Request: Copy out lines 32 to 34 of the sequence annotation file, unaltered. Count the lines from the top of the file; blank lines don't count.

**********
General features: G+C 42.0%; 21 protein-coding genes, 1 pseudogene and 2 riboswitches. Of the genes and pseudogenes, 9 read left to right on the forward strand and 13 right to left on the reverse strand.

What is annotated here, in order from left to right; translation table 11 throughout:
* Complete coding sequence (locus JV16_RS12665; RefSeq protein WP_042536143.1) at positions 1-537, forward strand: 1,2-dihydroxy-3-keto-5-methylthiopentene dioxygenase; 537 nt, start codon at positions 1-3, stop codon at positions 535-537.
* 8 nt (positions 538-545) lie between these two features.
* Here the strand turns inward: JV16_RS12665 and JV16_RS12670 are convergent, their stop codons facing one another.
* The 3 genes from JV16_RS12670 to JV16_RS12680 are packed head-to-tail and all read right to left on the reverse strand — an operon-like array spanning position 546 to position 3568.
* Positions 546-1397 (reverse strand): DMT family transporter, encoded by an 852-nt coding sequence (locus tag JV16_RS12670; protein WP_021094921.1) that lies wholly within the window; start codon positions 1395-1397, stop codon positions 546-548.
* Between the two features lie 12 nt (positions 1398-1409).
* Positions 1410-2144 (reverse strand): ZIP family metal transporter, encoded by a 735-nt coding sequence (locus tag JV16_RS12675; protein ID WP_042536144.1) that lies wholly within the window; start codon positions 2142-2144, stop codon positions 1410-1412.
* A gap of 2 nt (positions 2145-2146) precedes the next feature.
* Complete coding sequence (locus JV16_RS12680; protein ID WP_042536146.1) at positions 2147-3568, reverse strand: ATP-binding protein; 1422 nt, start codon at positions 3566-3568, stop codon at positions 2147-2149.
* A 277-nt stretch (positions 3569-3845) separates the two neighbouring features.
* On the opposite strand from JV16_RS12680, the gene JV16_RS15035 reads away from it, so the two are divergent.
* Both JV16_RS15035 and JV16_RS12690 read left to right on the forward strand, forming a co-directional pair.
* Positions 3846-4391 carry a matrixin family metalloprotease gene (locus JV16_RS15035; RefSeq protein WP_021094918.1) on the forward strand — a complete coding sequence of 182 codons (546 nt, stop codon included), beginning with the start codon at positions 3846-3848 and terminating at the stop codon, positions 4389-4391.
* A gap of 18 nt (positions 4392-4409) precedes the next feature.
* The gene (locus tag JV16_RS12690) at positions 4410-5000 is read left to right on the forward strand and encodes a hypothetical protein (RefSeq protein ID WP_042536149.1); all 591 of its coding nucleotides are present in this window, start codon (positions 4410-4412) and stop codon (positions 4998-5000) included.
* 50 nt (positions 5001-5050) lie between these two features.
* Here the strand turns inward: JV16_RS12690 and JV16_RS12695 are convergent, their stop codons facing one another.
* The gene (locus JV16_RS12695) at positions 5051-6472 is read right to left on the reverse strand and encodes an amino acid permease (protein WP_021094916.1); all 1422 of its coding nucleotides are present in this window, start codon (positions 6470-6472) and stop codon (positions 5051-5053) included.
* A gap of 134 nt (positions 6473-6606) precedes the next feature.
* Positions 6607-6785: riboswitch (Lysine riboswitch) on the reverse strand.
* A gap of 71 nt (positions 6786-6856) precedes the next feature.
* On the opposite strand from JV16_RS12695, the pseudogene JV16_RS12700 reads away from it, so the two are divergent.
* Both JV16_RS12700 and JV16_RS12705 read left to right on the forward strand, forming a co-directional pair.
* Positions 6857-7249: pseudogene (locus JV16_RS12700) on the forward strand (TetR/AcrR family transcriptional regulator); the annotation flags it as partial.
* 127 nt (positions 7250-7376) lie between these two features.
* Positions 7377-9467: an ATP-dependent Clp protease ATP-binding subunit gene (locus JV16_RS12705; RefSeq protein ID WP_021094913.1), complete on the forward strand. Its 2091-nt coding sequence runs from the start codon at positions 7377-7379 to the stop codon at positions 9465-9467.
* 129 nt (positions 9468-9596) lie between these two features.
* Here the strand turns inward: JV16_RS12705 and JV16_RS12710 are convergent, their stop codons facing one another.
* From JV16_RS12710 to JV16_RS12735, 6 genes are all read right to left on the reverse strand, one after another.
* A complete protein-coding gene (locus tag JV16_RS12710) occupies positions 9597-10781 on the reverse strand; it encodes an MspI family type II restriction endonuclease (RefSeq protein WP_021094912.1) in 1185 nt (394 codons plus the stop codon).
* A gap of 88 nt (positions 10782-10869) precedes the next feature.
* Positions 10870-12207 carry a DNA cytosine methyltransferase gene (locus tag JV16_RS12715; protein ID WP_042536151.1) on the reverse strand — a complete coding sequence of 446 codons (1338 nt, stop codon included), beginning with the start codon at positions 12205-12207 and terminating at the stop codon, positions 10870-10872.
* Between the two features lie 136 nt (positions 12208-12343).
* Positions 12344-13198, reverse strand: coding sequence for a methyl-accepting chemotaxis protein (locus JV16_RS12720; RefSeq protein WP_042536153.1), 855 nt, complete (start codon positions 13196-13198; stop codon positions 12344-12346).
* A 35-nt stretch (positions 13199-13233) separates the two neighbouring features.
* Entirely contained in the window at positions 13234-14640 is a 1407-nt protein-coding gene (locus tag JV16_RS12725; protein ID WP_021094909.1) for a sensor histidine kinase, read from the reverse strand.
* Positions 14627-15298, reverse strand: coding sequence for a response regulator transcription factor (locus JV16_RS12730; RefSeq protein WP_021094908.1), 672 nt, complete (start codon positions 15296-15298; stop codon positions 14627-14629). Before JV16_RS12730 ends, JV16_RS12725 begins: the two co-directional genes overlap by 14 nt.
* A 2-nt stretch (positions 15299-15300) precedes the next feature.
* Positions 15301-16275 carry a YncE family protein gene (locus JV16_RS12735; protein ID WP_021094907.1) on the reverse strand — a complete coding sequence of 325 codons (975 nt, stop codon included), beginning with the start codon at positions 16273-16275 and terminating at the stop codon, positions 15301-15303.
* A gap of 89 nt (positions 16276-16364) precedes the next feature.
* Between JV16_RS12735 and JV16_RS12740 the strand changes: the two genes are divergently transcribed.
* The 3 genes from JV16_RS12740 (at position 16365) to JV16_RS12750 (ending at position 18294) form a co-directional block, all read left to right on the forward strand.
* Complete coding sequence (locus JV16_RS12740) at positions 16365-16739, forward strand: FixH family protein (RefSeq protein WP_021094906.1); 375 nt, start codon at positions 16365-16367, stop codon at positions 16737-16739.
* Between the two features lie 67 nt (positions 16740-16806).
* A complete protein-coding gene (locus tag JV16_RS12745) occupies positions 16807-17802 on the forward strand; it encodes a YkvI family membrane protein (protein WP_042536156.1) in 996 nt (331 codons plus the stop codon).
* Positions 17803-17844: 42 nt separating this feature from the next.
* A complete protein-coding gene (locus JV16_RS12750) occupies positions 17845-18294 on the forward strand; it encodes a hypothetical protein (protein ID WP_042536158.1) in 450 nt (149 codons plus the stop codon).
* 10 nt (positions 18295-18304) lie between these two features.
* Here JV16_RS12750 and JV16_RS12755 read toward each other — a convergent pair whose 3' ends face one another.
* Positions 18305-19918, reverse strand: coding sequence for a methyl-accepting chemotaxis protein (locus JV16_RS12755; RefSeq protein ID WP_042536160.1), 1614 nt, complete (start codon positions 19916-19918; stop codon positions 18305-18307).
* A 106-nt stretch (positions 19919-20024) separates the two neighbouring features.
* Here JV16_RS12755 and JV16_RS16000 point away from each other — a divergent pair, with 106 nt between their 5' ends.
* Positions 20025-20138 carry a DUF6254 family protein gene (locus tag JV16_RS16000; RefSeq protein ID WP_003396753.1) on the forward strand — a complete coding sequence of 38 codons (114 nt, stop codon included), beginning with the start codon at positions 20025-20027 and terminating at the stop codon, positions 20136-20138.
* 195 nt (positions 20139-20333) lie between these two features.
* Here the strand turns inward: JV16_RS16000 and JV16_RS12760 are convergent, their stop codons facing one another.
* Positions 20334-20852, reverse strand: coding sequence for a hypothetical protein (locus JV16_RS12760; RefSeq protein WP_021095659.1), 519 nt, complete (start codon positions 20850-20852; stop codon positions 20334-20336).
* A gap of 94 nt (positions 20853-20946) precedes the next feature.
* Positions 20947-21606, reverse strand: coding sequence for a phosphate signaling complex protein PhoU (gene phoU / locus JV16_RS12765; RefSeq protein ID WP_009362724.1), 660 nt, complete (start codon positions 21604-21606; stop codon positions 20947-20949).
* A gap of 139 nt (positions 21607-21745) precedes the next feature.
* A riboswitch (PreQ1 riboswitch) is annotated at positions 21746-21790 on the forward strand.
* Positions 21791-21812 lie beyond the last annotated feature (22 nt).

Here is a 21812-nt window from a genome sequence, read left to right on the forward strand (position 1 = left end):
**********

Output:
* A complete protein-coding gene (locus tag JV16_RS12710) occupies positions 9597-10781 on the reverse strand; it encodes an MspI family type II restriction endonuclease (RefSeq protein WP_021094912.1) in 1185 nt (394 codons plus the stop codon).
* A gap of 88 nt (positions 10782-10869) precedes the next feature.
* Positions 10870-12207 carry a DNA cytosine methyltransferase gene (locus tag JV16_RS12715; protein ID WP_042536151.1) on the reverse strand — a complete coding sequence of 446 codons (1338 nt, stop codon included), beginning with the start codon at positions 12205-12207 and terminating at the stop codon, positions 10870-10872.